Newfield Spring Wood

Newfield Spring Wood is a 30 acre, beautiful, ancient blue bell woodland adjacent to Friend’s Field. Heather was able to buy the woodland after her mother died 7 years ago and is responsible for managing the woodland. The aim and vision in the management plan is to enhance bio-diversity at the same time as restoring it as a working woodland with opportunities for education and nature connection. (Ecological survey report here and the plan of operations here.)

A wide range of groups and friends have been involved in the management and conservation work on a “work for well being” basis. We are keen observers of wildlife (bird life report here and ringing numbers on sheet 3 of chart here).

Woodland management includes thinning oaks and sycamores, clearing holly to make glades, coppicing an area of recent planting, fencing and hazel coppicing. The main group of volunteers are a group of women calling ourselves “women unboughed” . We work in the wood one weekday afternoon each week. We are always keen to hear from women wanting to come along. We also have work days in the wood open to all, usually at weekends. The next one will be for hazel coppicing late January or early February. If you are interested to know more about the women unboughed or other work days, contact Heather.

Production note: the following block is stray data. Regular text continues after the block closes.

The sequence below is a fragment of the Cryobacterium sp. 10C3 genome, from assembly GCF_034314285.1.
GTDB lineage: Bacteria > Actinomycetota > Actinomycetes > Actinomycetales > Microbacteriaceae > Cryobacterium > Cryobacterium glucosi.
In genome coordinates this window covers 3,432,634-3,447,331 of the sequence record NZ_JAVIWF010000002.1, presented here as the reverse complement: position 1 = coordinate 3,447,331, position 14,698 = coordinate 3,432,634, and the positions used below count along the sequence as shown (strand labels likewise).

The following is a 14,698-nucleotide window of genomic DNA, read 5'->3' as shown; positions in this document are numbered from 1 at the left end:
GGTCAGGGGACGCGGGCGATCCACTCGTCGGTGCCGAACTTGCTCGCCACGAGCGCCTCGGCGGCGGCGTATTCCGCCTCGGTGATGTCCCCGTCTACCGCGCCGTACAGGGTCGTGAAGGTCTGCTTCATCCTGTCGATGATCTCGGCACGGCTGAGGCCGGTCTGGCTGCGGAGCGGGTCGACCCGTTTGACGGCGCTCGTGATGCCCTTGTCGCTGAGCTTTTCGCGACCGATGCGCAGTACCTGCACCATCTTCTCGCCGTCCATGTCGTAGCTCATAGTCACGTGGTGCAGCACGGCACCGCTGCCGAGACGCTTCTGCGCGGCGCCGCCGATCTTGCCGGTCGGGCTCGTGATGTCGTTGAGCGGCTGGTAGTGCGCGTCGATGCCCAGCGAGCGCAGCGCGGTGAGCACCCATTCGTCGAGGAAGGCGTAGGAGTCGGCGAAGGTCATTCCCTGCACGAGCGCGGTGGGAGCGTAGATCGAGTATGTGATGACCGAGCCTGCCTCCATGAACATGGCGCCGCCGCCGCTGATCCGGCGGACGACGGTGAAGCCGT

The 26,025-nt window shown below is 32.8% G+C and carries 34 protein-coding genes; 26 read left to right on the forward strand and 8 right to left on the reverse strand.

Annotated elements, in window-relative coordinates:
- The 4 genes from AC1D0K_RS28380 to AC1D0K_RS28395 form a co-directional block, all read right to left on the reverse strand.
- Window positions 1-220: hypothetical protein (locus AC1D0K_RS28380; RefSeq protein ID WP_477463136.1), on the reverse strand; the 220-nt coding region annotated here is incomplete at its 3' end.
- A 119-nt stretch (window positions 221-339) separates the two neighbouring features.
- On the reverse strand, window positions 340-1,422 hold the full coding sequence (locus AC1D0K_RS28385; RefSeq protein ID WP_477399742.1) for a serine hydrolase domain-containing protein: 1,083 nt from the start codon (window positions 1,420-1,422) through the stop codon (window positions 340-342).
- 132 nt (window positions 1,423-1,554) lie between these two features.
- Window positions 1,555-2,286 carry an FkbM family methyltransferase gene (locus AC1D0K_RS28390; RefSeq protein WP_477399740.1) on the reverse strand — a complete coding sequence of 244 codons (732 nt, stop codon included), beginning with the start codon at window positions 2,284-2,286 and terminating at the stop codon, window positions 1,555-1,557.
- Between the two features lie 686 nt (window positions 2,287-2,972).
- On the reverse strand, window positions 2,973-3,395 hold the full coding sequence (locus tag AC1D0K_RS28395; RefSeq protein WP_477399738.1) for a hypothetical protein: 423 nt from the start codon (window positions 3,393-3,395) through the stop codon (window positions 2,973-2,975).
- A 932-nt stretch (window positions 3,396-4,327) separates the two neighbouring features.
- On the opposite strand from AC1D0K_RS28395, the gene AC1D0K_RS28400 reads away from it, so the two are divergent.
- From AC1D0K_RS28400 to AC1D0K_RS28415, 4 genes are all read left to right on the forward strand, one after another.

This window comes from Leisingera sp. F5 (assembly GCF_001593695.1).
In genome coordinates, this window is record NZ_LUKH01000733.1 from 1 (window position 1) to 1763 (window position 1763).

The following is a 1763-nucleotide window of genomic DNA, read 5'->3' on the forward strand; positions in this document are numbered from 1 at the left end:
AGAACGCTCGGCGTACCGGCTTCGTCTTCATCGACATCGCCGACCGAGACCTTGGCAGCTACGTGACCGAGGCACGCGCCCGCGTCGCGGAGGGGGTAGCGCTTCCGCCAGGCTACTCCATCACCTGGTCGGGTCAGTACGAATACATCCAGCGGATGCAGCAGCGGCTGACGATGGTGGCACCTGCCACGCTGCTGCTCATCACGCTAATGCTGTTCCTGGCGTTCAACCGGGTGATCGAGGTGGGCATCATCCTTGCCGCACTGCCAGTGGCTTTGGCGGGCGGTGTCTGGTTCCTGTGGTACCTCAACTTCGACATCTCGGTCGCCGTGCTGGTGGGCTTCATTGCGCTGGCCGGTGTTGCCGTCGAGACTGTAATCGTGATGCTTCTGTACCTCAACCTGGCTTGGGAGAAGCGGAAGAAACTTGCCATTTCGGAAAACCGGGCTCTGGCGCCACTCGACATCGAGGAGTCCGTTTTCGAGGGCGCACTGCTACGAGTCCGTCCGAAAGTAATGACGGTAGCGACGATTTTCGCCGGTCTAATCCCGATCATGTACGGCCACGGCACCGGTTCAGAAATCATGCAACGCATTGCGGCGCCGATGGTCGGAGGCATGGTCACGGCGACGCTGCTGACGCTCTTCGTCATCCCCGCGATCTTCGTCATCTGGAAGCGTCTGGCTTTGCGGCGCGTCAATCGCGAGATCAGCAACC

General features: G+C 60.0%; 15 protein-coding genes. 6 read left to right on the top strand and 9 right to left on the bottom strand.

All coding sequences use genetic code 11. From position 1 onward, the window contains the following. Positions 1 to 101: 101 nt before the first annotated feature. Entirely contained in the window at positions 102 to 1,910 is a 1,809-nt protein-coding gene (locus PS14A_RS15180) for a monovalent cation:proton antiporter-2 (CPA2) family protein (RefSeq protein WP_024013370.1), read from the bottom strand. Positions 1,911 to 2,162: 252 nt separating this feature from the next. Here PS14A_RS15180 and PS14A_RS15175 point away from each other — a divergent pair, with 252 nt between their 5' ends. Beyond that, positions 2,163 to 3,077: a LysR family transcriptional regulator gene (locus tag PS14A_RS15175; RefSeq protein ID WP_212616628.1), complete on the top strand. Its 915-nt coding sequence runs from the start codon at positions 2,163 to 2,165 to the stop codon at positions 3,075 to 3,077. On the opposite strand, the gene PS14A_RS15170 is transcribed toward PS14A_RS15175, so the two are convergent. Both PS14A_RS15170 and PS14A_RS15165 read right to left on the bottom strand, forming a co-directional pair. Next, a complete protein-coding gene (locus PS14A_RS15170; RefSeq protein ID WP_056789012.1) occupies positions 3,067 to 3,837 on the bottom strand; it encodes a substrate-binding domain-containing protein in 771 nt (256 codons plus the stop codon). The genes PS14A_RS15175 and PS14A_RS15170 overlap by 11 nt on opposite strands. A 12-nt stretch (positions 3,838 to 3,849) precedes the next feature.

Coppiced oak

Volunteer work days on Friend’s Field engage with the wood and its products. Oaks have been used to make our workers shelter, large holly trunks are now the posts for our compost loo mark 2, smaller trunks have been bashed in as fencing posts around our orchard and long stems make the weavers. More information about the wood is in this article published this Spring in the Small Woods magazine, here.

Other groups have got to know and value the wood. Our local Woodcraft folk, children aged between 8 and 12, are regular visitors and friends of the wood. Green woodworkers run workshops in the wood and have designed and, with volunteers, built our compost toilet and are helping finish cladding our worker’s shelter. If you are interested to find out more about green woodworking workshops in the wood or elsewhere, contact Neil Trinder:

Heather is very interested to engage a wide range of people with the wood and is interested to hear from anyone who thinks their group may benefit from being involved in the wood in some way. Get in touch and take a look at this Charter for Wellbeing of Woods and People which gives some idea of responsibilities and expectations.

The wood and its position adjacent to Friend’s Field gives opportunity for a range of crafts, research and livelihoods as yet to be explored! Charcoal burning, bio-char production, greys squirrel as game meat, coppice crafts, woodland ecology are some that come to mind. Do get in touch if you have an interest:

A year in the wood 2017-18

Read a review of the last year's activities here.